There’s a tiny Tibetan village in Northern Yunnan that might just be the most stunning place in Asia. Snow covered peaks surround lush green valleys filled with birds, butterflies, flowers and prayer flags. This village isn’t Shangri-La, instead that name (in 2001) went to a dusty, traffic filled Chinese city surrounded by barren hills. Whoever oversaw that name change should be fired, but I guess he didn’t envision the flames that would destroy most of the old town in early 2014 – robbing it of whatever character and appeal it might have once had. Instead, Shangri-La has become the gateway to paradise, as you’ll most likely pass through there on the way to Yubeng.
Getting to Yubeng
Getting to Yubeng isn’t easy. A bus from Shangri-La takes you to unappealing Deqin. From there, take a bus to Feilaisi, stay 1 night then get a minivan in the morning to Xidang, where you’ll have a 3-8 hour walk to reach the village (I did it in just under 4 hours but there is such a range of times that it could apparently take).
Two and a half hours into the walk I was seriously considering whether all that hassle was really worth it. It was a hard slog uphill in high altitude, requiring me to rest every 2 minutes to cool down my lungs. There wasn’t even any view to speak of, just dull green trees lining a dusty path. I was told it takes up to 6 hours to get up that hill, so I was really pleased when the track started heading down. I was blown away by what was around the corner. One of the most amazing views I’ve ever seen (and I’m from New Zealand) unfolded before me; green hills mixed with snow covered mountains in a way I’d never witnessed before. It’s funny how an amazing view makes you forget about all the troubles that came before it.
The lack of roads leading to Yubeng means it has avoided the day tripping Chinese tourists that overrun other sites. The fact you have to walk for hours (or take a bumpy ride on the back of a mule) means you’ll see more farm animals than people, and hear more mule-bells than camera clicks. The village is split into two halves, upper and lower. Upper Yubeng is definitely nicer and has the better accommodation options. The village is basically a stone path winding around the edge of a hill with some farmland below. This area of Yunnan is Tibetan – it’s probably as close as you’ll get to that fabled land without actually going there (it’s extremely close to Tibet, but you can’t cross the border from this area of Yunnan, you have to take a 4-5 day bus ride through Sichuan to get there).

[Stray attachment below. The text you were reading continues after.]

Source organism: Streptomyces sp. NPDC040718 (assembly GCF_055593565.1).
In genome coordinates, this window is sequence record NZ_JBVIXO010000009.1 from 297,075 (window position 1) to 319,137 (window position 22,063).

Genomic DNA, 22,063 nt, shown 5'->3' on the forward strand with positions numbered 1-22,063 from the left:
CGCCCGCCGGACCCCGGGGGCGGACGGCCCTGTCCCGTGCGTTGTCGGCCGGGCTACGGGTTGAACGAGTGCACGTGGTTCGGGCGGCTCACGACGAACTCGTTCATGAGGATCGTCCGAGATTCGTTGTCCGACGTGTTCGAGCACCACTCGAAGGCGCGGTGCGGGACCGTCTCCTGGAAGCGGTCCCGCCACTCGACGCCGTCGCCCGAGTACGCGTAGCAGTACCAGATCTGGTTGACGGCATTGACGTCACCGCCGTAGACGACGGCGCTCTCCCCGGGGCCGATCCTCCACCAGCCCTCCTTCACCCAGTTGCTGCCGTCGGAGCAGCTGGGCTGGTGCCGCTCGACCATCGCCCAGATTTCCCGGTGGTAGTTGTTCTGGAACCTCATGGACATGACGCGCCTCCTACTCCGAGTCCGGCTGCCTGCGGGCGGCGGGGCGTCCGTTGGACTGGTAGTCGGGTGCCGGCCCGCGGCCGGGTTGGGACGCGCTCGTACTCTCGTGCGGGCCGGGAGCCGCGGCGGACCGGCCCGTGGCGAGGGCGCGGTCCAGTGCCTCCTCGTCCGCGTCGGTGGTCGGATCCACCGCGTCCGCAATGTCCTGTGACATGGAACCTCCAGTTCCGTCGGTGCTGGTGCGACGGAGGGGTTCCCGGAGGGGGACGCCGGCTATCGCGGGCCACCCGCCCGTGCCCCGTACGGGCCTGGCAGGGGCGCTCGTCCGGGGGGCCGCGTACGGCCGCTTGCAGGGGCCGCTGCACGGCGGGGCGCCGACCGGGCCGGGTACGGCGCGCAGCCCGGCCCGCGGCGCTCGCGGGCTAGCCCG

From Yubeng there are a few day walks you can do to surrounding valleys.
The Ice Lake
Apparently I did this walk pretty quickly. The guy working at my guesthouse was shocked by how fast I’d returned, but I’m definitely no Sergey Kirdyapkin (Olympic 50 km walk champion – don’t be too impressed, I had to look that up). The Chinese groups that I passed walked really slowly, despite their professional looking appearance. I saw so many people kitted out with walking poles (gloves often included) serious hiking shoes and North Face jackets and bags. They must have thought I was some kind of hiking heathen in my rolled up track pants, t-shirt and falling apart, knock-off Timberland shoes.
The Ice Lake is tiny but definitely worth the uphill journey. The scenery on the way is great and the area surrounding the lake is in stark contrast to the valley which leads to it. It looks like another planet, and you can even walk up onto the ice (it might be a small glacier, I’m no scientist though).
The Sacred Waterfall
This was one of the coolest waterfalls I’ve seen. The water comes screaming off the top of a small mountain and into the stream below. People visit the Sacred Waterfall to make a wish, but I was more interested in drinking some of that ice-cold glacier water. The walk to the waterfall is far easier than the Ice Lake, but it’s still a 3 or 4 hour round trip. There is also another, more serious trek if you have the time, called the Holy Lake. Some Israelis I was talking to took on the challenge, leaving at 6.30am and returning at about 4pm, looking exhausted but satisfied.
Paradise isn’t comfortable
Everything needs to be bought in by mule, so food and drink is expensive in Yubeng. Tourism in Yubeng, and most places in China, is geared towards the locals, so finding such western luxuries as a cold beer (they were either frozen or warm) or toilets with doors is sometimes pretty tough. There is no Wi-Fi, and there aren’t many places to sit outside and admire the views. If this was in Southeast Asia every guesthouse would have a rooftop bar – it’s the perfect place for it, but these things don’t seem to matter to Chinese tourists.
Despite all that, my 3 days in Yubeng were some of the best I’ve had while travelling. It’s the kind of place that not many people have heard of, but once you’ve been you’ll rave about it to anyone willing to listen.
Further reading: What exactly is Shangri-La…?
Would you like to visit Yubeng, or does all this talk of walking uphill put you off? Let me know!
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